The film follows a wounded warrior, played by real-life combat veteran and resident of San Antonio, Juan Amaris, on his first day home. It's the first time he sees his larger-than-
Juan Amar is originally from Cali, Colombia. He served as a sergeant in the U.S. Army deployed to Iraq where he was injured in theater on June 20, 2006. He was burned over 77% of his body and lost the use of both hands.
"The story is based on my experience interviewing soldiers in Afghanistan, as well as some of the documentary work I did at Brooke Army Medical Center, in San Antonio with wounded warriors," said Murga. "The audience will get a deeply authentic experience because the main character will be played by my dear friend, Juan. Given the topic of immigration in this country, I thought it was important to see the sacrifice of immigrants, and how they were effected by the war."
Juan recalled the day of the explosion, "When the fuel truck blew up, I just turned my face and that's why my face didn't get burned but my uniform I couldn't take it off. My T-shirt burned on top of my body." His motto today is "I am convinced that life is 10% what happens to me and 90% how I react to it. And so it is with you... YOU are in charge of your attitude."
Announced at the 2016 Sundance Film Festival Latino Reels panel, the grant is funded by the Time Warner Foundation and the National Endowment for the Arts. Also announced by NALIP, HBO would sign on to distribute the films on one of their digital platforms in an effort to increase diverse voices in filmmaking.
The NALIP film incubator, funded by the Time Warner Foundation and the National Endowment for the Arts, will provide contributions for pre-production, production, and postproduction tools, resources, and assets to support the four filmmakers in the program. NALIP will also consult with filmmakers on a viable distribution strategy to maximize exposure at the Latino Media Summit. In June, they will premiere the films in front of investors and producers, with the intent of getting the feature film funded.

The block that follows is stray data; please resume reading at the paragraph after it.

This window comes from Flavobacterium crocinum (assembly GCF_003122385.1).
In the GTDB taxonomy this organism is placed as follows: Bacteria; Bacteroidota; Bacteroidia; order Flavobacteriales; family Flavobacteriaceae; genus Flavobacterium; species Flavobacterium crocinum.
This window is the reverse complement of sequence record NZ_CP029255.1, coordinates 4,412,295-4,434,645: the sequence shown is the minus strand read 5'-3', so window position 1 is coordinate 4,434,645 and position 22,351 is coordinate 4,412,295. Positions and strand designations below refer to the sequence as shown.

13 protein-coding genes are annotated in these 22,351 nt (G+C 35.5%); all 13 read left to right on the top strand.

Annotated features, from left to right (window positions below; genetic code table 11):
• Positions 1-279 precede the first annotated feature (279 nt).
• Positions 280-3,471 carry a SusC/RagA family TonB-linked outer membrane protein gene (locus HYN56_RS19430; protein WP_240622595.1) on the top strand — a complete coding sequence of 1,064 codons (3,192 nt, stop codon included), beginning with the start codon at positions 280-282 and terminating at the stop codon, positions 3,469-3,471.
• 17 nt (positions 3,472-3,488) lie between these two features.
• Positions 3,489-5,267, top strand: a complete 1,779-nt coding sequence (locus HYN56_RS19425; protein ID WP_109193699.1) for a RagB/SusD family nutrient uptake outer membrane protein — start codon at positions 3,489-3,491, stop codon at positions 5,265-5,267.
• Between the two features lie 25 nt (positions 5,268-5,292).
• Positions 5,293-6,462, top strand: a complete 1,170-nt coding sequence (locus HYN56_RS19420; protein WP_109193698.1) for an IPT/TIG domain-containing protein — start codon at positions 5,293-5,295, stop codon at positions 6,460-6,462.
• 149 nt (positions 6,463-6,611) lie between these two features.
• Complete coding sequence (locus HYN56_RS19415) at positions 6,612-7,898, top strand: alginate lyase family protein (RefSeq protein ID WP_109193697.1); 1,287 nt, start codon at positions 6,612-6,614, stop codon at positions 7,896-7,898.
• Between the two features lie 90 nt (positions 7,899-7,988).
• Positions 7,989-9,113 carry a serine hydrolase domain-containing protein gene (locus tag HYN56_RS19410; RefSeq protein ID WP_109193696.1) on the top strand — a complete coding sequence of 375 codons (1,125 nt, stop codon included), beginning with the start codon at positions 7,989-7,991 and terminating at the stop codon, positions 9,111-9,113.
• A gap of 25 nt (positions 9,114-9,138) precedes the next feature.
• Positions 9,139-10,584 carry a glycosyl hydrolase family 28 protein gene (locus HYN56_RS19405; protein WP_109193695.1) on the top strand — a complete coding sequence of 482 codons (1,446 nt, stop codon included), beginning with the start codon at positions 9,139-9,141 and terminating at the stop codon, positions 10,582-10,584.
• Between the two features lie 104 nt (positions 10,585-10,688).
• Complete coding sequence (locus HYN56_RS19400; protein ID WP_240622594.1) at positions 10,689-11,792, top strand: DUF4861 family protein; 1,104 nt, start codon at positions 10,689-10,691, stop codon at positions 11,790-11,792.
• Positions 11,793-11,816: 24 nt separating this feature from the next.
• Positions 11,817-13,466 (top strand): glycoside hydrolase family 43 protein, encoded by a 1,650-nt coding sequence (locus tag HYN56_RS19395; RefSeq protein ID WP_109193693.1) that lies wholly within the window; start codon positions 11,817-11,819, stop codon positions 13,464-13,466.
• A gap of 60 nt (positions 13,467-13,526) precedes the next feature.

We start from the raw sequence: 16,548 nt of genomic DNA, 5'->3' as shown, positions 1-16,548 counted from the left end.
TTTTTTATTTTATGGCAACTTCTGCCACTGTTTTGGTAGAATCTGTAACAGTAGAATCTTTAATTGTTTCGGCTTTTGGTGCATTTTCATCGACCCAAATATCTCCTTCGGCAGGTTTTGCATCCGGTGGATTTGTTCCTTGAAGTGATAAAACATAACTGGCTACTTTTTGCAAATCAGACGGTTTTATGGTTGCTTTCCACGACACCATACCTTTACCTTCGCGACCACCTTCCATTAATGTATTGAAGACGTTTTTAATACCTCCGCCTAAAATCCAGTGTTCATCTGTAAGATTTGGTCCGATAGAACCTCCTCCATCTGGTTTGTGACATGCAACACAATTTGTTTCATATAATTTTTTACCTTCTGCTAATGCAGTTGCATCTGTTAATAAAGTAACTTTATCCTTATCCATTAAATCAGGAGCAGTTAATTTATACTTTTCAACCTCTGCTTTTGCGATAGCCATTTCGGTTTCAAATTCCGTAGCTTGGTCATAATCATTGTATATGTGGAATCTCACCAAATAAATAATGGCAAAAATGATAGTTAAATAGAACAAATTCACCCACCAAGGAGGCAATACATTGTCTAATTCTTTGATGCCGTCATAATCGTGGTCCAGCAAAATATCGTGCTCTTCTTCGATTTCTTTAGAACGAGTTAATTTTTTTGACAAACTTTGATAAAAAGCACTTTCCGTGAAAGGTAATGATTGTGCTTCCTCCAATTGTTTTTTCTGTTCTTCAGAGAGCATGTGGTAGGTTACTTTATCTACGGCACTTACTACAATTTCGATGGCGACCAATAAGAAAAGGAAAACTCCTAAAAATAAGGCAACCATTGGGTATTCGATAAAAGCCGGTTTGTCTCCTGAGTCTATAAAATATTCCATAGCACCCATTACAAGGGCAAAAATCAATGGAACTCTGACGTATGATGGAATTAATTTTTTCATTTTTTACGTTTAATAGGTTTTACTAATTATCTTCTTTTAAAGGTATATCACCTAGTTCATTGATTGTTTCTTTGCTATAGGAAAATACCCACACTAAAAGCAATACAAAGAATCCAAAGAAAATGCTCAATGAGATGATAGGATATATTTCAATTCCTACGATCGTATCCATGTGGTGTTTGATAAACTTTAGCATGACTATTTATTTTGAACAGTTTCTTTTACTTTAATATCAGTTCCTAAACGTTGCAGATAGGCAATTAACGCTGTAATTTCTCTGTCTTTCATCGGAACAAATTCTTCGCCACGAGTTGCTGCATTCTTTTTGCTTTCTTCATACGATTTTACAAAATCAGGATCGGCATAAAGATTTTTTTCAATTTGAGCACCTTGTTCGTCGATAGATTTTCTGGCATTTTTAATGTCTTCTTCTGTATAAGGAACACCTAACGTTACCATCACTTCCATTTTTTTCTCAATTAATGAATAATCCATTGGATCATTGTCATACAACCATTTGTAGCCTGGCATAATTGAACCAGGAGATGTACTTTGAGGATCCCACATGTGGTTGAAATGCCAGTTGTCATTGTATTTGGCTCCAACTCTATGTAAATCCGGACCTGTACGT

Latino Lens, presented by NALIP and supported by a group of industry, media and organizational sponsors, is a new, exclusive incubation and media content production program designed to develop, nurture and produce a series of creative Latino projects. Serving simultaneously as a distribution model of Latino media screenings, festivals and speaker showcases, the Latino Lens program highlights Latino talent as producers, directors and writers.
"With Latino Lens, NALIP is thrilled to provide original production programming and support and promote Latino content creators and filmmakers. With the embarrassing and shameful lack of diversity seen yet again at this year's Oscars, NALIP focuses on actions that directly address this need for change within and without Hollywood's antiquated system," said Axel Caballero, Executive Director of NALIP.
About Filmmaker Rebecca Murga
Rebecca Murga, Army Reservist, is an award-winning filmmaker who works in Los Angeles as a writer and director. She produces and directs short films, commercials, and digital series in both English and Spanish. Currently serving as a Captain and Public Affairs Officer in the US Army Reserve, Rebecca has deployed to Iraq, Kuwait, and Afghanistan. She was a 2015 participant in the prestigious AFI Conservatory Directing Workshop for Women. She is a recipient of the U.S. Army Keith L. Ware Award for excellence in broadcast journalism. Learn more at www.rebeccamurga.com.
The National Association of Latino Independent Producers (NALIP) seeks to inspire, promote, and advocate for Latino content creators in media. As an established non-profit organization, NALIP advances the development of Latino content creation through its programs focusing on narrative, documentary, TV, and digital formats. For more information, visit www.NALIP.org.
Learn more at www.onehalloweenthefilm.com.